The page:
Beef land versus gold: Which is the better investment?

Ian McLean, Bush Agribusiness, 19/06/2020

It would appear to us that agricultural land has some key characteristics in common with gold. The main ones being;

  • It is a finite resource and is valuable, primarily, as a result of scarcity.
  • Typically, both have very low yields (zero or less in the case of gold).

The first of these characteristics, combined with an uncertain global economic outlook, has contributed to an increase in the prices paid for agricultural land in Australia.

This has been a double-edged sword; the upside is that it has increased the wealth of those who own land; the downside is that, with no corresponding increase in profits, it reduces the returns on capital.

Analysis of historical data indicates that agricultural land in Australia has been a better investment than gold over the last 40 years.

The below graph compares the market price of all beef land in Australia with that of gold. The comparison is in real terms (inflation removed) and both sets of data are indexed to 100 in 1982, the starting year of the analysis. The Beef Land Index is derived from data sourced from ABARES and the Gold Index from data from the World Gold Council.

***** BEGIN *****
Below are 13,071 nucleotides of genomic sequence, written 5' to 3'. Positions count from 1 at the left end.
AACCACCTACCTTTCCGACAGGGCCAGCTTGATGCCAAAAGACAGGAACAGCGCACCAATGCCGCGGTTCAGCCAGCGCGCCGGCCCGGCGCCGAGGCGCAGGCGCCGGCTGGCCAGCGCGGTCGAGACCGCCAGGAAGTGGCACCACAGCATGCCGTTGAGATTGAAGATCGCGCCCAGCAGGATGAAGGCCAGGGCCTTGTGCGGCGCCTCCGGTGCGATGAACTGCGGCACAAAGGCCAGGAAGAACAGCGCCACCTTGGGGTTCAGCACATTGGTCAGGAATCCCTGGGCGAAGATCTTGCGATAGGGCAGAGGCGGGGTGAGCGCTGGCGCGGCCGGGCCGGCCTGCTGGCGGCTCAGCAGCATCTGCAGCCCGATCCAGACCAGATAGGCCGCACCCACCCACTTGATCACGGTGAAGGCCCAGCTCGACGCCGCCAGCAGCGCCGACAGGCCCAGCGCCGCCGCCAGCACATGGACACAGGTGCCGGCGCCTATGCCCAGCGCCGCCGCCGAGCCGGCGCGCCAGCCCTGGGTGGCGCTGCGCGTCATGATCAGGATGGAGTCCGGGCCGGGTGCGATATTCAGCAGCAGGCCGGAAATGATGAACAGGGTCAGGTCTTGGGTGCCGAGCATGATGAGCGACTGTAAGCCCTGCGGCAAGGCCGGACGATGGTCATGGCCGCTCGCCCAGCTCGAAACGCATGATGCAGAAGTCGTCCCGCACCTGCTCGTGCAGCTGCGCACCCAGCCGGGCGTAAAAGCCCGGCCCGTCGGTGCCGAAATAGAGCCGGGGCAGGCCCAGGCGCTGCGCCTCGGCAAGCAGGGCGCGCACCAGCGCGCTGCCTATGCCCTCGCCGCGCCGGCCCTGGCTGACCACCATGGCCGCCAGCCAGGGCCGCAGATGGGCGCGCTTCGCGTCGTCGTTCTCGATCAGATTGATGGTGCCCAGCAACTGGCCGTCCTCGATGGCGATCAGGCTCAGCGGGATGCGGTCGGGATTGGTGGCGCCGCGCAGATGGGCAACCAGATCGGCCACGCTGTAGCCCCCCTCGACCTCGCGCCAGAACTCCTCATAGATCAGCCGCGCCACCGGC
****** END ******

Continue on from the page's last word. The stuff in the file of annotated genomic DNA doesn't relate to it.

Comparison of price of gold and rural land in Australian dollars (real)

These data show that over this period, beef land increased in price more than gold.

However, it also shows that both assets can go flat for a long time, as happened in the 90’s, and they can decrease in value.

If you look at the figure above, nearly all the gains for both effectively happened in one decade, the 2000s.

How to appropriately value rural land?

Rural land being a good store of wealth, and generally increasing in value over time, can cause confusion in how to appropriately value it.

Asking ‘what is the purpose of your investment’ is a key question in determining how to value rural land.

Is it:

  1. a store of wealth?
  2. a speculative investment in increasing land values?
  3. an investment that requires an adequate operating return from the capital invested, taking into account risk and opportunity cost?

The approach taken to determining value under each purpose is quite different.

For a) and b), the ‘value’ is determined by the market on the day, assuming it is an efficient market and everything is correctly priced.

Purpose c) requires an appraisal of the likely returns, the risks involved, and clarity on what return you require on your investment.